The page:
In a cohort of 5.6 million people vaccinated against SARS-CoV-2, 157 (0.003%) more than expected had a VTE in the 28 days following their first dose. Thrombocytopenia was also more common after vaccination, with 1145 (0.021%) more events seen after a first dose of ChAdOx1 or BNT162b2 than would be expected. Rates of CVST were also higher than expected after a fist dose of ChAdOx1 with 12 more events than the 4 that would typically be expected, which equated to a standardized event difference proportion of 0.0003%. Meanwhile, among close to 400,000 people who were not yet vaccinated and who had a positive SARS-CoV-2 PCR positive test, 940 (0.23%) more people had a VTE in the 90 days after their positive test, 151 (0.0027%) had thrombocytopenia, and 4 (0.001%) had CVST. Moreover, this SARS-CoV-2 PCR cohort also had an increased risk of arterial thromboembolism with 53 (0.01%) more cases observed than would normally be expected. Study participants with a positive SARS-CoV-2 PCR positive test were also at increased risk of a VTE with thrombocytopenia with 9 (0.002%) more events observed than would be otherwise expected.
Concerns over thrombosis—alone and with thrombocytopenia—have been raised from spontaneous reports data since March 20216,7,11. Case series have been published, suggesting a new clinical entity known as vaccine-induced immune thrombotic thrombocytopenia (VITT), presenting as unusual thrombosis with raised antibodies against platelet factor 4. To date, thrombosis and thrombocytopenia has primarily been a concern for adenoviral-based vectors12. However, in our study we have seen comparable safety signals for PE and thrombocytopenia for both ChAdOx1 and BNT162b. Thrombocytopenia post vaccination has previously been reported after receipt of other vaccines, such as those against influenza13, measles, mumps, and rubella14, and hepatitis B15. Consequently, the finding from our study is in line with the existing observation that vaccines, as well as infections, initiate immune-mediated mechanisms that can induce protective immunity but may also lead to an autoimmune response16. Indeed, we see in our study a similar increase in risk for thrombocytopenia among COVID-19 cases.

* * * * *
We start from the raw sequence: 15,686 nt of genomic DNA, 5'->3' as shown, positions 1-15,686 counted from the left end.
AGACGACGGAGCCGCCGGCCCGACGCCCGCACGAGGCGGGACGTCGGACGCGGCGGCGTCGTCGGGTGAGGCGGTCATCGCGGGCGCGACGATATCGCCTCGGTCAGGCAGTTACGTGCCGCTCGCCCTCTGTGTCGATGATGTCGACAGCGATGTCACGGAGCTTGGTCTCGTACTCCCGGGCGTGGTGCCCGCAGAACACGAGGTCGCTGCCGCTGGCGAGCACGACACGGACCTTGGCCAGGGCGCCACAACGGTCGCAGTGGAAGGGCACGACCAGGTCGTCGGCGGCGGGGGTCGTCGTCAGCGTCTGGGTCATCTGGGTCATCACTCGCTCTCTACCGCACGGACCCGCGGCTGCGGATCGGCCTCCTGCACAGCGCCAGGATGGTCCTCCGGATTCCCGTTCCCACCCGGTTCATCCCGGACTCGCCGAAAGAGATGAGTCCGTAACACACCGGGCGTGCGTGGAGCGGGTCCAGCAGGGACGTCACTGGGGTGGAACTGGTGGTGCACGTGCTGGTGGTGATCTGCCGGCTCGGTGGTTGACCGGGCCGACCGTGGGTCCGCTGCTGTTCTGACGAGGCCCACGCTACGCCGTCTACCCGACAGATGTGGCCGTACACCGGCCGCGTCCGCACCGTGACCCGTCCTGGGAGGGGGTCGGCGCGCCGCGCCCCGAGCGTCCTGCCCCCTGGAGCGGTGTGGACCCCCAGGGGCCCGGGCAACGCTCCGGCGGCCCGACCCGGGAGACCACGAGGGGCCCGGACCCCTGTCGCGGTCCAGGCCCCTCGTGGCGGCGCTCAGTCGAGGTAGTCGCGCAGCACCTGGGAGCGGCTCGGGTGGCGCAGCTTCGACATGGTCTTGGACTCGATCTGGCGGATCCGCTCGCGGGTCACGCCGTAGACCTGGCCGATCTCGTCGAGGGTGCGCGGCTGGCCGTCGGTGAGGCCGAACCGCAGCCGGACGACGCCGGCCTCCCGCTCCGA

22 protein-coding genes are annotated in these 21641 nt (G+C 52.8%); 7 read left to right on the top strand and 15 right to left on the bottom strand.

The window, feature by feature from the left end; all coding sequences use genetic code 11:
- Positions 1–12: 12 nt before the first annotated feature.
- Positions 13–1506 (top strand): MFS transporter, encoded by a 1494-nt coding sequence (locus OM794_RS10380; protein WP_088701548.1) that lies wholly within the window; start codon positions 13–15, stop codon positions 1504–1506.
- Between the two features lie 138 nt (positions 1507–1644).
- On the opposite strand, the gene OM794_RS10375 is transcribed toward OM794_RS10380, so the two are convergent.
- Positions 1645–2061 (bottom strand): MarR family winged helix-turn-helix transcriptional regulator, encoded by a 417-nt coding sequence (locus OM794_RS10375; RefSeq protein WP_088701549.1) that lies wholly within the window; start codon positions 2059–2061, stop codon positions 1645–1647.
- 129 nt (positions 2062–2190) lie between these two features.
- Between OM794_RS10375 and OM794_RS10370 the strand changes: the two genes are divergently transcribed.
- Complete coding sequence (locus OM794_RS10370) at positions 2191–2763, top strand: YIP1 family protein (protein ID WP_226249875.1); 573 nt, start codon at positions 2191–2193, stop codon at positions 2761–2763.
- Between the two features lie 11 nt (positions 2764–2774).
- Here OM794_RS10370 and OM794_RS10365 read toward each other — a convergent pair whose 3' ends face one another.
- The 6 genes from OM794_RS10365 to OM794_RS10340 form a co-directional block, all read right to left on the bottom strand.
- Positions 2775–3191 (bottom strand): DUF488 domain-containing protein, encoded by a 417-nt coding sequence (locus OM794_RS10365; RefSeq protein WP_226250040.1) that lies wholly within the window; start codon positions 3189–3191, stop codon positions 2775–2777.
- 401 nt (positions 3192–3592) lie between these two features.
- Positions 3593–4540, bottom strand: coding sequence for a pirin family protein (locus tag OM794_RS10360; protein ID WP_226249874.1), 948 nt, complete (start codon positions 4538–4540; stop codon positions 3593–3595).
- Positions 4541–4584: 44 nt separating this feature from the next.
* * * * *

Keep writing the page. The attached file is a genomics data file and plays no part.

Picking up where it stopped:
A study of 280,000 vaccinees aged between 18 and 65 in Denmark and Norway assessed the 28-day incidence rates of thromboembolic events and coagulation disorders following ChAdOx117. Similar to our analyses, Pottegård et al applied a historical comparator design with indirect standardization. They found a 2-fold increased rate of VTE, an 80% increase in rates of PE, and a 20-fold increased rate of CVST. The authors also reported a 3-fold higher-than-expected rate of thrombocytopenia. As in our study, they observed similar rates of arterial events among those vaccinated as would be expected given rates in the general population.
Another study using data from the UK, which used a self-controlled case series analysis approach, found ChAdOx1 to be associated with an increased risk of thrombocytopenia, VTE, and CVST, while BNT162b was associated with increased risks of ATE, ischaemic stroke, and CVST18. Meanwhile, a nested case-control study from Scotland found no increase in risk of VTE with either vaccine19. However, the authors of this latter study also reported potential increased risks of ATE and hemorrhagic events with ChAdOx1, although these were not confirmed in subsequent self-controlled case series analysis.